Then there were paintings on silver mylar that doubled as mirrors. Perhaps these are meant to make you question your participatory role in all the new media craziness that we see all around us. There were also large collages consisting of layered and pieced together magazine cutouts: one of which was entitled “Serendipitous and Random Juxtapositionings.”
Time itself is compressed in this collage. Among the hundreds of images is one of Omran Daqneesh, the boy rescued from a bombing in Aleppo, Syria just a few weeks ago—pictured bloodied and in shock in an ambulance—and a newspaper article dating the Kennedy administration entitled, “Will the Negroes Crack the Suburb?” (I found this to be the most direct echoing of Normand’s work.)
After I left Gallery 924, I was looking for something more serene, perhaps, to cleanse the palette. I wasn’t only suffering from information overload, but also aware that I was suffering from information overload.
I found it in Circle City Industrial Complex’s South Studios, in Carmen Hurt's studio. She was one of the first artists I ever wrote about for NUVO, and it seemed like a good time to revisit her work.
Working with a vivid palette, her oil on canvas painting “Emerge” shows a curtain of darkness and layers of vivid color emerging from the darkness like butterfly emerging from a chrysalis.
Hurt was on hand to tell me a little about this work.
“Coming out of depression,” she told me, “pulling back the layers, you find a glint of light coming out of all that darkness.”
The confident brushwork was as sharp and clean as the curve of a butterfly’s wings.
Two other paintings struck me as much for their humor as for their palette and their brushwork. "A Seriously Sudden Sunset" shows a sun not falling past the horizon but splashing into the ocean.
And “Swimming in the Gene Pool,” depicted sperm swimming around an egg in a pool that looks like it might have been painted by David Hockney.
Coming from all that color in Hurt’s exhibition to Carla Knopp’s exhibition “Foodbox Portals,” also at the South Studios, I almost felt like Dorothy in The Wizard of Oz when the screen shifts from color to black and white at the end of the movie.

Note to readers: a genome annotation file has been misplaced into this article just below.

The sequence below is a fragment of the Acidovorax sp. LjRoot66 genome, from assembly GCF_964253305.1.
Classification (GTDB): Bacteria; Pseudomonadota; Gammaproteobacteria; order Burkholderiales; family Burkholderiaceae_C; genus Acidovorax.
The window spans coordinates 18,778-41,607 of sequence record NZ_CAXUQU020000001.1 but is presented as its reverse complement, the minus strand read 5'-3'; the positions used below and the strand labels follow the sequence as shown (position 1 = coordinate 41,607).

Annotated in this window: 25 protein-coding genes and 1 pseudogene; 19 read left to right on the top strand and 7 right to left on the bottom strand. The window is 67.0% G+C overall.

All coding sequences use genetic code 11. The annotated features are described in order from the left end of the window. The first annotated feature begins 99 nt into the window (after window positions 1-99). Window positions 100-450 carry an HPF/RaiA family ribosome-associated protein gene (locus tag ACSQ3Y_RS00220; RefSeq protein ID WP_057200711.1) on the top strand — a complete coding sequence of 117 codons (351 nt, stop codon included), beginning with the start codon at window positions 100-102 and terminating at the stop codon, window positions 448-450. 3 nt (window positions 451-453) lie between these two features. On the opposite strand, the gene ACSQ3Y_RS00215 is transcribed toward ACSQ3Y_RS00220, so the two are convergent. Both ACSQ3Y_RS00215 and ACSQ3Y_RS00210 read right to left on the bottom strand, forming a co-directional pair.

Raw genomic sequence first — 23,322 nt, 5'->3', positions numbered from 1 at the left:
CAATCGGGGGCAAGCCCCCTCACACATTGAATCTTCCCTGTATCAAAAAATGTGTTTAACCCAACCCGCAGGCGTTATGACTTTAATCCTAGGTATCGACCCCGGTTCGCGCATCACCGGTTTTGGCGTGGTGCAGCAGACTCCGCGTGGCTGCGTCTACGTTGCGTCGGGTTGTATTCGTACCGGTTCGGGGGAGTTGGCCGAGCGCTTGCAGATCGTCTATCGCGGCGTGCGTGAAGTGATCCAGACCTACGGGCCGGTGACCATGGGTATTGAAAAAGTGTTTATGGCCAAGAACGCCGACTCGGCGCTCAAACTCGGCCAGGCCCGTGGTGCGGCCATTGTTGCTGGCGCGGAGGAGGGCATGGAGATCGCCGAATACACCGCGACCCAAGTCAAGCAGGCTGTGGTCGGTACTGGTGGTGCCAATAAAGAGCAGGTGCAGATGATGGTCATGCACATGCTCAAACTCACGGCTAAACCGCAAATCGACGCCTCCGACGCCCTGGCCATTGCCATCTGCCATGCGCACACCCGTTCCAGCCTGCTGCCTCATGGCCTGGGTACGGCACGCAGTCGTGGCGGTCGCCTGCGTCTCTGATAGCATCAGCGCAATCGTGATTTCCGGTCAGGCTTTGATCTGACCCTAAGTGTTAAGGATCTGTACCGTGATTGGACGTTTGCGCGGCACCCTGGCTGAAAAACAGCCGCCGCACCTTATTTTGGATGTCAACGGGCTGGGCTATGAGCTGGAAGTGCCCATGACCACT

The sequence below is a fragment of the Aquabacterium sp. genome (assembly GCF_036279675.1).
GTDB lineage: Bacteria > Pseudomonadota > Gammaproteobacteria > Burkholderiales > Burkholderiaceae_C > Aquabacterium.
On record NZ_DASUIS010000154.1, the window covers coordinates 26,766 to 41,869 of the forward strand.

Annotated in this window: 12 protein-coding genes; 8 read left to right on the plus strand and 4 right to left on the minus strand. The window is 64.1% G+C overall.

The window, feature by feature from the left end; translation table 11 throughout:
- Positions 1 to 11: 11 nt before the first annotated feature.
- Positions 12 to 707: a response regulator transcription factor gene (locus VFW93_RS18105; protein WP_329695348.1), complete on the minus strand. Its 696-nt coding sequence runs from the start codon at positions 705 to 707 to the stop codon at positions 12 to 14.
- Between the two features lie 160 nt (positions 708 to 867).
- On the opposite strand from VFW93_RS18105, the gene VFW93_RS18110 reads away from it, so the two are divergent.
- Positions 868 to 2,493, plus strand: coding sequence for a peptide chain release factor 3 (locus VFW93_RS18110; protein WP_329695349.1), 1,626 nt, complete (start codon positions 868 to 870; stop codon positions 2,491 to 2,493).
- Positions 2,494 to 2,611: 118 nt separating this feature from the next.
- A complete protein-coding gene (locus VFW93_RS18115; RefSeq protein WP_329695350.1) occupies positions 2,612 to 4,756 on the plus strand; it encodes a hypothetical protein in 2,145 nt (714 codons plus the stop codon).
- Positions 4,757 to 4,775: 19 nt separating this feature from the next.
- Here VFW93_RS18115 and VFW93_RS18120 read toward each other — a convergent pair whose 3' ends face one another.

In this exhibition there’s not a whole lot of color. There’s the grayscale, some dull pinks, a lot of sepia. They are all paintings of painted refrigerators, according to Knopp, but they are anything but literal depictions. There’s a certain restrictiveness not only in color choices and subject matter, but in their uniform size (10” by 8”).
Within these restrictions Knopp has found a certain freedom. That is, she allowed herself to go deep into her intuitive painting process within the predetermined boundaries that she chose in terms of painting size, color, and subject matter. (Some poets say the same thing about finding freedom in rhymed meter.)
Let’s just say that none of the refrigerators depicted here seem to be brand, spanking new, fresh out of the showroom. “Foodbox 21” depicts a refrigerator that seems to be swallowed by the wall behind it, covered with multiple layers of decayed paint. If you were to open such a refrigerator, what would you find? “Foodbox 22” resembles more a tombstone on a hill—a brown tombstone on a brown hill surrounded by a brown sky. If this one is indeed a portal, where the hell would it take you? “Foodbox 24,” looks like what an abstract painting might look like if it were painted by Francis Bacon, in its brooding color choices, in its tarry accumulations of black paint. And “Foodbox 24,” doesn’t really look like a food box—or a portal—at all. With its pink, off-white color and a slit that verges on the vaginal, it looks more like a slab of meat.
There are no answers to any of the questions raised by these paintings. But with their rich textures, their open-ended suggestiveness, and their paradoxes, these food box portals nevertheless provide a passage into Knopp’s painterly imagination.
Next venue was the main gallery space in the Circle City Industrial Complex, the Schwitzer Gallery. Satch, a.k.a. Julie Kern was having a reprise of her “Body Parts” show that originally showed back in June, 2016.
One work that stuck out, called “Vagina” consisted of a mold painted gold with three balls painted to represent not two but three different genders. A reductive illustration of the beginning of human life? A commentary on the recent RFRA debate? There’s plenty to ponder here, plenty of questions to be asked but no easy answers.
Final stop of the night was “No Sense, No Feelin’ at General Public Collective by Adam Wollenberg, a member of the Droops. Wollenberg, 29 works as a tattoo artist when not making art with the Droops or on his own.
He describes the artistic work displayed here as his personal therapy, as a “brain dump.”
Many of the individual drawings in this exhibition consist of multiple drawings. In one called “Circus” you see images of praying hands, a perfume dispenser, and a dog. There are dozens of these drawings here; composed with black icron pen on paper, using a ballpoint pen for shading. The combined effect isn’t unlike rifling through a large book of clip art. But if you were to look in the index of that book, as it were, you’d find manifold references to Wollenberg’s artistic preoccupations.
“I’m not really doing it for anyone else,” he says. But there are echoes of the work he does as a tattoo artist that creep into his work here. So you get a sense of this artist’s artistic drive, which takes him beyond the boundaries of the flesh he uses as a canvas as a tattoo artist, looking for other influences, taking everything in.
And I felt a little like this as I made the rounds this First Friday. Maybe I’ll see you out there next time around!